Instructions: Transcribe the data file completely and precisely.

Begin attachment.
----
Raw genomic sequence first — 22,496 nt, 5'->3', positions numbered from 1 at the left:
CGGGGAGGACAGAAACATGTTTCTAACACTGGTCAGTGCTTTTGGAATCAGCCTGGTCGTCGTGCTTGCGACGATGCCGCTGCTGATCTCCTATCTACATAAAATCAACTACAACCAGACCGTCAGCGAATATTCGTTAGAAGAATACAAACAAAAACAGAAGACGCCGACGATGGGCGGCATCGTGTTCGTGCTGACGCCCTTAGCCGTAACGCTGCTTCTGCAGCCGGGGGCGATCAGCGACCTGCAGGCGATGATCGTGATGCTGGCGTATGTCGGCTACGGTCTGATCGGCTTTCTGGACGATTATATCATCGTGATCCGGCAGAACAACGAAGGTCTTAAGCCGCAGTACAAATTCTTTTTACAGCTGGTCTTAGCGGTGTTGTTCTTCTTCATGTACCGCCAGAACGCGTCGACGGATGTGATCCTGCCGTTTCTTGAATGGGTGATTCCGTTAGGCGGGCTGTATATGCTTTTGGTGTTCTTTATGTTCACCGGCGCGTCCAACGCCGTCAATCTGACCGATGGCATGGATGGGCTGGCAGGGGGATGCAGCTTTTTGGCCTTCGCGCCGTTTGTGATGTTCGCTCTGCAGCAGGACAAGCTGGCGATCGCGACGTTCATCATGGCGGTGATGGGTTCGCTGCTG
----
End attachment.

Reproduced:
Raw genomic sequence first — 22,496 nt, 5'->3', positions numbered from 1 at the left:
CGGGGAGGACAGAAACATGTTTCTAACACTGGTCAGTGCTTTTGGAATCAGCCTGGTCGTCGTGCTTGCGACGATGCCGCTGCTGATCTCCTATCTACATAAAATCAACTACAACCAGACCGTCAGCGAATATTCGTTAGAAGAATACAAACAAAAACAGAAGACGCCGACGATGGGCGGCATCGTGTTCGTGCTGACGCCCTTAGCCGTAACGCTGCTTCTGCAGCCGGGGGCGATCAGCGACCTGCAGGCGATGATCGTGATGCTGGCGTATGTCGGCTACGGTCTGATCGGCTTTCTGGACGATTATATCATCGTGATCCGGCAGAACAACGAAGGTCTTAAGCCGCAGTACAAATTCTTTTTACAGCTGGTCTTAGCGGTGTTGTTCTTCTTCATGTACCGCCAGAACGCGTCGACGGATGTGATCCTGCCGTTTCTTGAATGGGTGATTCCGTTAGGCGGGCTGTATATGCTTTTGGTGTTCTTTATGTTCACCGGCGCGTCCAACGCCGTCAATCTGACCGATGGCATGGATGGGCTGGCAGGGGGATGCAGCTTTTTGGCCTTCGCGCCGTTTGTGATGTTCGCTCTGCAGCAGGACAAGCTGGCGATCGCGACGTTCATCATGGCGGTGATGGGTTCGCTGCTG